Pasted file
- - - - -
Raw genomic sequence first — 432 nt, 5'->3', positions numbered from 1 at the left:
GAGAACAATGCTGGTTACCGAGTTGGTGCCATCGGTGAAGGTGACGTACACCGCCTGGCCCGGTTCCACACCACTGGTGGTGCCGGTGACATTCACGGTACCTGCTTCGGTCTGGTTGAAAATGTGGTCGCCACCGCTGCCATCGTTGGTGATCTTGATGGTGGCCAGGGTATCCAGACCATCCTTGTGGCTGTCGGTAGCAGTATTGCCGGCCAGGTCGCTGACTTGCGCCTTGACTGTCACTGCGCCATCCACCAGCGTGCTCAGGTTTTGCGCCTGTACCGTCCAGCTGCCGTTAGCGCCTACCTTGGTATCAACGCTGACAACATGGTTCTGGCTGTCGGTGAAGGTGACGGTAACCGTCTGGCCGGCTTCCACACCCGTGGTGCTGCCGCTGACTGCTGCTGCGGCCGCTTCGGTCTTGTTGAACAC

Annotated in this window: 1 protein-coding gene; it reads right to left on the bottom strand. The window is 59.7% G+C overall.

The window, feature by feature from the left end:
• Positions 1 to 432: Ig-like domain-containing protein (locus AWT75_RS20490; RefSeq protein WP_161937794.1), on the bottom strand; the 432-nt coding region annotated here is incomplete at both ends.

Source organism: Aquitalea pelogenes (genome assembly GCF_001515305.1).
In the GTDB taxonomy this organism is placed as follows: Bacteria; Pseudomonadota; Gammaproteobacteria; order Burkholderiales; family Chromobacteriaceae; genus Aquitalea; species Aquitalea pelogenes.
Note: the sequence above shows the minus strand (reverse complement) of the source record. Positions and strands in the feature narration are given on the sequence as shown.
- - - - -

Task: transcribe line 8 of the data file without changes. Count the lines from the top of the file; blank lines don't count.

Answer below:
Note: the sequence above shows the minus strand (reverse complement) of the source record. Positions and strands in the feature narration are given on the sequence as shown.